“The development closes the chapter on the "Texas miracle," where six Houston Independent School District employees were reprimanded for underreporting at least 3,000 dropouts districtwide.” -Angela
Nov. 2, 2006, 9:30AM
Ex-HISD worker in dropout scandal cleared before trial
County admits it can't prove case, drops felony count
By JENNIFER RADCLIFFE
Harris County prosecutors drop charge in dropout case
By JENNIFER RADCLIFFE
Harris County prosecutors dropped their case Wednesday against a former
Houston ISD employee accused of falsifying Sharpstown High School's
dropout records, saying new details would make proving their case
Two days before a jury was to be selected in the case against Kenneth
Cuadra, Assistant District Attorney Terese Buess asked state District
Judge Brock Thomas to dismiss the felony charge of tampering with a
"Our analysis concluded that it would be impossible to rebut Cuadra's
defenses," Buess said in a statement.
The development closes the chapter on the "Texas miracle," where six
Houston Independent School District employees were reprimanded for
underreporting at least 3,000 dropouts districtwide. Cuadra, the only
person criminally charged in connection with the scandal, was accused
of removing the names of 30 students — mostly Hispanic freshmen and
sophomores — from Sharpstown High School's dropout report.
Prosecutors will not seek any other charges.
"The statute of limitations ran out last October. ... It's over," Buess
Cuadra, 33, could have faced up to 20 years in prison if convicted. He
sold his home to help pay legal fees that have accumulated since his
indictment a year ago.
"We're just so grateful," Cuadra said late Wednesday. "Mission
He referred other questions to his wife, Lorett Cuadra.
This lone criminal case may never had gotten so far if Cuadra had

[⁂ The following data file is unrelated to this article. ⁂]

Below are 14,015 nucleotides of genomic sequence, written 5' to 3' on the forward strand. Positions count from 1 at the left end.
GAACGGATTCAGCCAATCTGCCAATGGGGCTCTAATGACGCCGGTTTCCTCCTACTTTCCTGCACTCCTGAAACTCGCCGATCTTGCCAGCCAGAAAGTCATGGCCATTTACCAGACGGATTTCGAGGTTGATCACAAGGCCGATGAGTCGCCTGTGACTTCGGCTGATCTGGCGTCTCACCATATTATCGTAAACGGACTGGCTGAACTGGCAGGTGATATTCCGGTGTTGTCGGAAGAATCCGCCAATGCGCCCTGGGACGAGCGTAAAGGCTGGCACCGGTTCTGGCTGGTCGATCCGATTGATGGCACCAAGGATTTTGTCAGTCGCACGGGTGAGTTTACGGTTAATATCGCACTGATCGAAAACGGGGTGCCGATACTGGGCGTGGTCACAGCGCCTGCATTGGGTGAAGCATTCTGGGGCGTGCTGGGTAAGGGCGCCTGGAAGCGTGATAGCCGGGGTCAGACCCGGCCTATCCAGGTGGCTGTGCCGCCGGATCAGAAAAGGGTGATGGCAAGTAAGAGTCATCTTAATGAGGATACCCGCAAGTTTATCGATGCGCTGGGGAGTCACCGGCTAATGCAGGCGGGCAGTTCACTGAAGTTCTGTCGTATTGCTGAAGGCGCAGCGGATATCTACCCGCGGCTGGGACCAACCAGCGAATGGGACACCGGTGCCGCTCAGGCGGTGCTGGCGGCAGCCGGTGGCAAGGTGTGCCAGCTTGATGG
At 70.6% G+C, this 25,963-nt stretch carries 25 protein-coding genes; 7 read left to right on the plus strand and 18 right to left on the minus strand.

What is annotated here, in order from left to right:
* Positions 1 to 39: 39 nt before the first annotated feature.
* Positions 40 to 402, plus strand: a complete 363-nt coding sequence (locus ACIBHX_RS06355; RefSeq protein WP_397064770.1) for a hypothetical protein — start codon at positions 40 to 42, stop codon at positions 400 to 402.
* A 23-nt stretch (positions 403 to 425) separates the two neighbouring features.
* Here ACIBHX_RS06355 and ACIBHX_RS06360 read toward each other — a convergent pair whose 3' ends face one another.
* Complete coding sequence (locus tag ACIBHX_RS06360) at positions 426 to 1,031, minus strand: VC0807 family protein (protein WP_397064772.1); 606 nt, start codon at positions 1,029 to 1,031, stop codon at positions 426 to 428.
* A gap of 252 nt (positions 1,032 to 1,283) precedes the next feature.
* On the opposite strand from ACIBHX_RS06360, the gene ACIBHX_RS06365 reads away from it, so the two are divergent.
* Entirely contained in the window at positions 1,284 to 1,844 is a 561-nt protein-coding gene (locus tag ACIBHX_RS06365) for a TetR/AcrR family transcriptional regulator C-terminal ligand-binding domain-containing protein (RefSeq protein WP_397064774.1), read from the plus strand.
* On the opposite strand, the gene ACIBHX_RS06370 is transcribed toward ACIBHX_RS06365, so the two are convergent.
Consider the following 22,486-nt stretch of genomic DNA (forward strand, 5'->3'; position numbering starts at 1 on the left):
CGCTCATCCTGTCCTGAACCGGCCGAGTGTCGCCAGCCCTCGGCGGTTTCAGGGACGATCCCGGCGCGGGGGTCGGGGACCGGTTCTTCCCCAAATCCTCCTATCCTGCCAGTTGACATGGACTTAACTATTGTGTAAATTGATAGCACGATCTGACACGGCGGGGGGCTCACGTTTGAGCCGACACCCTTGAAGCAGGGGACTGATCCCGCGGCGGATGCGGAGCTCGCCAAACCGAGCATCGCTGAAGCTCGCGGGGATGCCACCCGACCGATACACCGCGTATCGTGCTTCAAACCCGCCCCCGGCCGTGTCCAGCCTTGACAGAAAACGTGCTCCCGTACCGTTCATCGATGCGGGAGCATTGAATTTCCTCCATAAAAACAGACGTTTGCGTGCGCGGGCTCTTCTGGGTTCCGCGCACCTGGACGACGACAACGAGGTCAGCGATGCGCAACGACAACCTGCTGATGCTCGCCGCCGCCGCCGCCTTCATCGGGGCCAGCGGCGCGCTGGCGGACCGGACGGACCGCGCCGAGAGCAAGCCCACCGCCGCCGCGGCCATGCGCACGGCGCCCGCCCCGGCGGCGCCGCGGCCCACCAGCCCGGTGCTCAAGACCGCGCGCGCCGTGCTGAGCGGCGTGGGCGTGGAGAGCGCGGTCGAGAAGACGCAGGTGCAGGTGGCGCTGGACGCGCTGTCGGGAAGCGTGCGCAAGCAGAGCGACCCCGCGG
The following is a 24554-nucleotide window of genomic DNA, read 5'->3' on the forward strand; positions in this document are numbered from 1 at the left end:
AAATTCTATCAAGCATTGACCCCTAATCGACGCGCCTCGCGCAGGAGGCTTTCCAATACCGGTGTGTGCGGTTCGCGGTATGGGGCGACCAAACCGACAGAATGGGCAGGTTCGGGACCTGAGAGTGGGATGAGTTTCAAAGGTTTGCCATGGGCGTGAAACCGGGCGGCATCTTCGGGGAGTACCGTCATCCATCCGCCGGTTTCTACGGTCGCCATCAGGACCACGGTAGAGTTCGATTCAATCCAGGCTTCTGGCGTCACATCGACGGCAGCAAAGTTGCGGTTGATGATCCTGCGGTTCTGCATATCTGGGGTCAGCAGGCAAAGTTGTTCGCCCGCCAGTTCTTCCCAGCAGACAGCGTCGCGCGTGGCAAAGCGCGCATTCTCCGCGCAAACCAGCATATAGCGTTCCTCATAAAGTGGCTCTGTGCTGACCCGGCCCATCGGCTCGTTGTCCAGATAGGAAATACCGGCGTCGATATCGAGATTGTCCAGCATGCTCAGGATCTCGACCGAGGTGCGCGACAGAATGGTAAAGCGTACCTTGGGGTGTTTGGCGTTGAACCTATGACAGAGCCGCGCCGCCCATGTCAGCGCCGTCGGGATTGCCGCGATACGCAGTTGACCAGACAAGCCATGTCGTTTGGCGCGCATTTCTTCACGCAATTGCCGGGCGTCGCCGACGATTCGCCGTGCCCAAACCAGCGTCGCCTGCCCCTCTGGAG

testified to the grand jury last year, Buess said.
Conversations with the defense attorneys this week made the prosecution
doubt that they could prove their case beyond a reasonable doubt, she
said. She would not provide details.
"There was new information that they sat down and provided," Buess said
in a telephone interview Wednesday. "This is the first time this
particular information had become available to us as far as timing on
what he claimed he had done."
In a February 2003 statement included in the court file, Cuadra stated
that "some of Sharpstown's administrators approached him about cleaning
up the school's student data for a report to the district, and he went
along but then changed his mind and put the data back the way he found
A few months later, Cuadra told a supervisor that "he did not change
the dropout data but that he gave his password to someone else who must
have done it." He later said he removed about half the names, but then
replaced the data the next day, according to court records.
In her written statement, Buess said rebutting Cuadra's defense would
be difficult, "particularly because the local database used in 2002 by
HISD at Sharpstown High School had no internal audit tracking system
that could conclusively document which user ID had altered the local
database information or to determine exactly when any such alterations
had been made."
Defense lawyer Matt Hennessy and his co-counsel John Parras praised